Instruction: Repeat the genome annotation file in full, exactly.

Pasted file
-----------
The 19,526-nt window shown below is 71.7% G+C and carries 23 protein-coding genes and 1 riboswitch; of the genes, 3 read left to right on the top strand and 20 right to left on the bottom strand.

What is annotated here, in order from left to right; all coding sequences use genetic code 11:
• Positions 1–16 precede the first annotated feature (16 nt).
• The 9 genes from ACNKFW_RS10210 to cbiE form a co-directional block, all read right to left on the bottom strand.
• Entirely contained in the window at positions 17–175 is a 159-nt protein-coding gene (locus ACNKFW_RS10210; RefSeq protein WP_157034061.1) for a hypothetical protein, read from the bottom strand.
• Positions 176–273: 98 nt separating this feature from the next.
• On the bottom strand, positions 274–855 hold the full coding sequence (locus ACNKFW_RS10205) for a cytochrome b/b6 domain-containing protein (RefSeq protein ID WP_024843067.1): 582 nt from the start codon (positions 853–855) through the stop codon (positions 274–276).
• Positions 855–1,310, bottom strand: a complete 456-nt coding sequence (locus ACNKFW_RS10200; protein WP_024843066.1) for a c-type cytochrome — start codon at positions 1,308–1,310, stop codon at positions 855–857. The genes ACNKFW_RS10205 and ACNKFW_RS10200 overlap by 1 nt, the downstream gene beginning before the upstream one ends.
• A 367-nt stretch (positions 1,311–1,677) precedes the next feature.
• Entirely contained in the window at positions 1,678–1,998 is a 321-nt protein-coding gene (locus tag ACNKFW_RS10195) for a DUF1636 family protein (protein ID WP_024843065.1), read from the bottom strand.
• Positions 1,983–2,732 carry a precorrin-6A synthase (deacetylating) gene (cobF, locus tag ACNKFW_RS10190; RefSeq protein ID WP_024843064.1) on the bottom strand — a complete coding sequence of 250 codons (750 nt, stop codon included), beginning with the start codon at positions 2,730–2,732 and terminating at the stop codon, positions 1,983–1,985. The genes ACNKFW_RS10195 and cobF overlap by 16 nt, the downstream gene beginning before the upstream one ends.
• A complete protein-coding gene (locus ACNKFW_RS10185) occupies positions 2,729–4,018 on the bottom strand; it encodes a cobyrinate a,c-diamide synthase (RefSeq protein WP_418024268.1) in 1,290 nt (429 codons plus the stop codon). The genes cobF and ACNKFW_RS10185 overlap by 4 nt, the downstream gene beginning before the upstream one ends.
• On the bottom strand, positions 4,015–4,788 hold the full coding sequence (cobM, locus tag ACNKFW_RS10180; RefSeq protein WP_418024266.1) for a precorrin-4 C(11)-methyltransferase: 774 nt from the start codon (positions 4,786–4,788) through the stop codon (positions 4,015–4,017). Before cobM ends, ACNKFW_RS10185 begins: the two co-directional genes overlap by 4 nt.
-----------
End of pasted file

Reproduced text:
The 19,526-nt window shown below is 71.7% G+C and carries 23 protein-coding genes and 1 riboswitch; of the genes, 3 read left to right on the top strand and 20 right to left on the bottom strand.

What is annotated here, in order from left to right; all coding sequences use genetic code 11:
• Positions 1–16 precede the first annotated feature (16 nt).
• The 9 genes from ACNKFW_RS10210 to cbiE form a co-directional block, all read right to left on the bottom strand.
• Entirely contained in the window at positions 17–175 is a 159-nt protein-coding gene (locus ACNKFW_RS10210; RefSeq protein WP_157034061.1) for a hypothetical protein, read from the bottom strand.
• Positions 176–273: 98 nt separating this feature from the next.
• On the bottom strand, positions 274–855 hold the full coding sequence (locus ACNKFW_RS10205) for a cytochrome b/b6 domain-containing protein (RefSeq protein ID WP_024843067.1): 582 nt from the start codon (positions 853–855) through the stop codon (positions 274–276).
• Positions 855–1,310, bottom strand: a complete 456-nt coding sequence (locus ACNKFW_RS10200; protein WP_024843066.1) for a c-type cytochrome — start codon at positions 1,308–1,310, stop codon at positions 855–857. The genes ACNKFW_RS10205 and ACNKFW_RS10200 overlap by 1 nt, the downstream gene beginning before the upstream one ends.
• A 367-nt stretch (positions 1,311–1,677) precedes the next feature.
• Entirely contained in the window at positions 1,678–1,998 is a 321-nt protein-coding gene (locus tag ACNKFW_RS10195) for a DUF1636 family protein (protein ID WP_024843065.1), read from the bottom strand.
• Positions 1,983–2,732 carry a precorrin-6A synthase (deacetylating) gene (cobF, locus tag ACNKFW_RS10190; RefSeq protein ID WP_024843064.1) on the bottom strand — a complete coding sequence of 250 codons (750 nt, stop codon included), beginning with the start codon at positions 2,730–2,732 and terminating at the stop codon, positions 1,983–1,985. The genes ACNKFW_RS10195 and cobF overlap by 16 nt, the downstream gene beginning before the upstream one ends.
• A complete protein-coding gene (locus ACNKFW_RS10185) occupies positions 2,729–4,018 on the bottom strand; it encodes a cobyrinate a,c-diamide synthase (RefSeq protein WP_418024268.1) in 1,290 nt (429 codons plus the stop codon). The genes cobF and ACNKFW_RS10185 overlap by 4 nt, the downstream gene beginning before the upstream one ends.
• On the bottom strand, positions 4,015–4,788 hold the full coding sequence (cobM, locus tag ACNKFW_RS10180; RefSeq protein WP_418024266.1) for a precorrin-4 C(11)-methyltransferase: 774 nt from the start codon (positions 4,786–4,788) through the stop codon (positions 4,015–4,017). Before cobM ends, ACNKFW_RS10185 begins: the two co-directional genes overlap by 4 nt.